WINT – Arthur

Flight Lieutenant – based in Yorkshire

[Source: CG, AD]

605497 – A.S. Wint – Jamaica – attested 28.10.42 – P/O Pilot UK 25.3.44
55645 – F/O – commissioned 28.1.44

[Source: NA AIR 2/6876]

605497 – A.S. Wint – Jamaica – P/O – commissioned 28.1.44 – Pilot G.D. Branch

[Source: NA AIR 2/6876 - Nominal Roll of Coloured Candidates, October 1944]

Arthur Wint, Jamaican Olympic runner who served in the RAF from 1941 to 1945

Copyright © Arthur Wint, Estate. 2003 All rights reserved.

More: Arthur Wint, a Jamaican hero

F/Lt Authur Stanley Wint (May 25, 1920 – October 19, 1992) was the first Jamaican Olympic gold medalist, winning the 400 m at 1948 Summer Olympics. In 1942 he joined the Royal Air Force and set the Canadian 400 m record while training there. He was sent to Britain for active combat during the World War II as a pilot. He left the Royal Air Force in 1947 to attend St Bartholomew’s Hospital as a medical student.Wint, known as the Gentle Giant, was born in Plowden, Manchester, Jamaica. In 1937 he was the Jamaica Boy Athlete of the year, the following year he won a gold medal in the 800 m at the Central American Games in Panama. In Helsinki 1952 he was part of the historic team setting the world record while capturing the gold in 4 x 400 m relay. He also won silver in 800 m, again coming second to Mal Whitfield.He ran his final race in 1953 at Wembley Stadium, finished his internship, graduated as a doctor and the following year he was made a Member of the British Empire (MBE) by Queen Elizabeth II. In 1955 Wint returned to Jamaica eventually settling in Hanover as the only resident doctor in the parish. In 1973 he was awarded the Jamaica honour of the Order of Distinction. He served as Jamaica’s High Commissioner to Britain from 1974 to 1978. He was inducted in the Black Athlete’s Hall of Fame in the US (1977), the Jamaica Sports Hall of Fame (1989) and the Central American & Caribbean Athletic Confederation Hall of Fame (2003).

[Source: Wikipedia]

10 additions to “WINT – Arthur”

  1. Mark Johnson adds:

    Arthur Wint was a legendary Jamaican athelete who joined the RAF from Kingston in 1941. He trained at Monkton in Canada and was then stationed in the UK as Aircrew in Bomber Command. He flew operationally from 1944 to 1945 (requires validation).

  2. Elisha adds:

    He is one of my ansesters. He died 4 years before i was born. Ive always wondered where my Speed came from in Sprinting. Oviously it came from him :P

  3. Valerie Wint adds:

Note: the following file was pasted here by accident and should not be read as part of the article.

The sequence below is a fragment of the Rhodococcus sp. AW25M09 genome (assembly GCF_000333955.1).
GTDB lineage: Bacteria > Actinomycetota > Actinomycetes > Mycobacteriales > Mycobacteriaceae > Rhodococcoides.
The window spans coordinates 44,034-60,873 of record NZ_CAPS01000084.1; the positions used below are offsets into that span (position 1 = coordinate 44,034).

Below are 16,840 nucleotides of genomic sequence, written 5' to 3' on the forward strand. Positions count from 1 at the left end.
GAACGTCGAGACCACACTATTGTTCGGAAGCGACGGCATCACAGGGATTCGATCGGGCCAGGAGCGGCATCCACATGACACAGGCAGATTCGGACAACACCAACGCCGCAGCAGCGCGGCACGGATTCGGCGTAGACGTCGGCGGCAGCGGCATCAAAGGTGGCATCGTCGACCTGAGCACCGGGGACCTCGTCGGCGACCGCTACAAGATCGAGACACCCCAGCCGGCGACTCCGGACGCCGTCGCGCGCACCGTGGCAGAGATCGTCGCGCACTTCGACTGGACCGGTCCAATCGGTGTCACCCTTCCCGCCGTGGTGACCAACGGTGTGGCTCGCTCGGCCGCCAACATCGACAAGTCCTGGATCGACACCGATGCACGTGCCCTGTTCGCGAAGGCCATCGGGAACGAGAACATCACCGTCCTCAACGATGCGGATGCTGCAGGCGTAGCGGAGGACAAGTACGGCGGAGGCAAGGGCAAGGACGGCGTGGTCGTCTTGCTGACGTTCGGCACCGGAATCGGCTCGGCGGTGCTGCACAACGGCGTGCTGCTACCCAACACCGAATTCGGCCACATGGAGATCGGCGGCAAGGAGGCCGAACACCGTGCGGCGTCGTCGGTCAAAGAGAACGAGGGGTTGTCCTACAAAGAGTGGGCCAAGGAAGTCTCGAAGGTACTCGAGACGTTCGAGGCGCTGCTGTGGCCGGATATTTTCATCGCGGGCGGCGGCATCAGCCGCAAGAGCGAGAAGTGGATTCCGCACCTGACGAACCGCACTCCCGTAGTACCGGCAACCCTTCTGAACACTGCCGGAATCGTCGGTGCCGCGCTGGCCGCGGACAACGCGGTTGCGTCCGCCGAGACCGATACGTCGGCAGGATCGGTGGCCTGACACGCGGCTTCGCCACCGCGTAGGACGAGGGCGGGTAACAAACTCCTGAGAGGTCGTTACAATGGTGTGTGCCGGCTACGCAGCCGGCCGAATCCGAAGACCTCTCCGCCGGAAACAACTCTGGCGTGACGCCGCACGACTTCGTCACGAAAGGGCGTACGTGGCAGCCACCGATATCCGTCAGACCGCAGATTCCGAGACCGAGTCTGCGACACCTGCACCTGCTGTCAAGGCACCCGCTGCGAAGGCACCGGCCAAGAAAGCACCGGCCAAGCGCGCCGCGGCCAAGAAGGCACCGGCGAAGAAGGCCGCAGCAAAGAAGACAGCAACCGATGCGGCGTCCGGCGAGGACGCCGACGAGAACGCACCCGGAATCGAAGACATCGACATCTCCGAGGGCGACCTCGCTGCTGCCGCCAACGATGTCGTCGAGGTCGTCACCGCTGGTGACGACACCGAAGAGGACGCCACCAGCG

This is my father, Arthur Wint. I’m curious as to the source of this page, giving the copyright as “Wint Estate, 2003.”

  4. Judith Webb adds:

    I remember seeing this picture when I was a child and being transfixed by the muscle definition. It was in either a World Sports annual, that I had as a Christmas present each year, or a souvenir book of the 1948 Olympics.

  5. Ian adds:

    In front of the National Stadium in Kingston Jamaica there is a statue for which this photograph was the inspiration.

  6. Bill Campbell adds:

    My dad was in the Canadian Infantry when Lt. Wint was in the RCAF. My dad ran his third race of the day against him, somewhere in British Columbia(400m – I don’t recall if he said it was a relay or a straight 400), came in third. I am pretty sure Lt. Wint held back a bit, though. However, my dad always regretted that he didn’t get to run fresh against this world-class runner and champion.

    Dad died in 1991. I can feature the races they have in Heaven now.

  7. Mark Johnson adds:

    Bill,

    I am about to publish a history of the West Indian RAF volunteers via Pen & Sword Publishing. I’d love to quote that anecdote about your Dad. My great-uncle was John Blair (also featured here) who wan for the RAF track team alongside Wint. The men were very close friends throughout their lives.

    You can reach me, if you wish, via the ‘Contact’ page on my company website (www.trmg.biz) and I’ll then send you my direct contact info.

    Best,

    Mark

  8. Karl Aiken adds:

    Hello Mark,
    I see you are about to publish a history of the West Indian RAF volunteers. I wish to inform you of an article I did in April 2012 for the Jamaica Journal, Vol.33, No.3:21-33, called “Our men who served, selected stories of Jamaican airmean in World War 2″. I did it in honour of my uncle F/O Aston Karl Aiken, RAFVR Navigator, RAF 107 squadron, 2 TAF, (Mosquito fighter-bombers), who was killed on night operations 8 August 1944, and after whom I was named. It attempted to provide a much-needed sketch of the contribution of RAF ground and aircrew from Jamaica, giving stories of recounted to me by a few surviving veterans belonging to the RAFA here in Kingston. I threaded by uncle’s service into the whole thing. I think you might need to have a look at it and I trust that it might provide some useful information for you, if its not too late. Your work, as it seems to be a much larger document, will really help to remind people of their contribution. Best wishes.

  9. G Scott adds:

    I am trying to find details of a John P Wint, born Jamaica about 1842, died in the UK in 1915, married to Vivienne Dinan in London 1915. Died a few months later at end of 1915 aged 73. Thanks

  10. David Saunders adds:

    Arthur Wint did his basic training in Victoriaville, Quebec, in a class of 93. My father reports:

    “… it was mostly classroom study although there was some physical exercise out on the courtyard next to the barracks. At the end of each session out there, the Sergeant would blow his whistle and we were to race back to the door to go in. Our Jamaican giant would linger a bit, glance around … then beat the rest of us in.”

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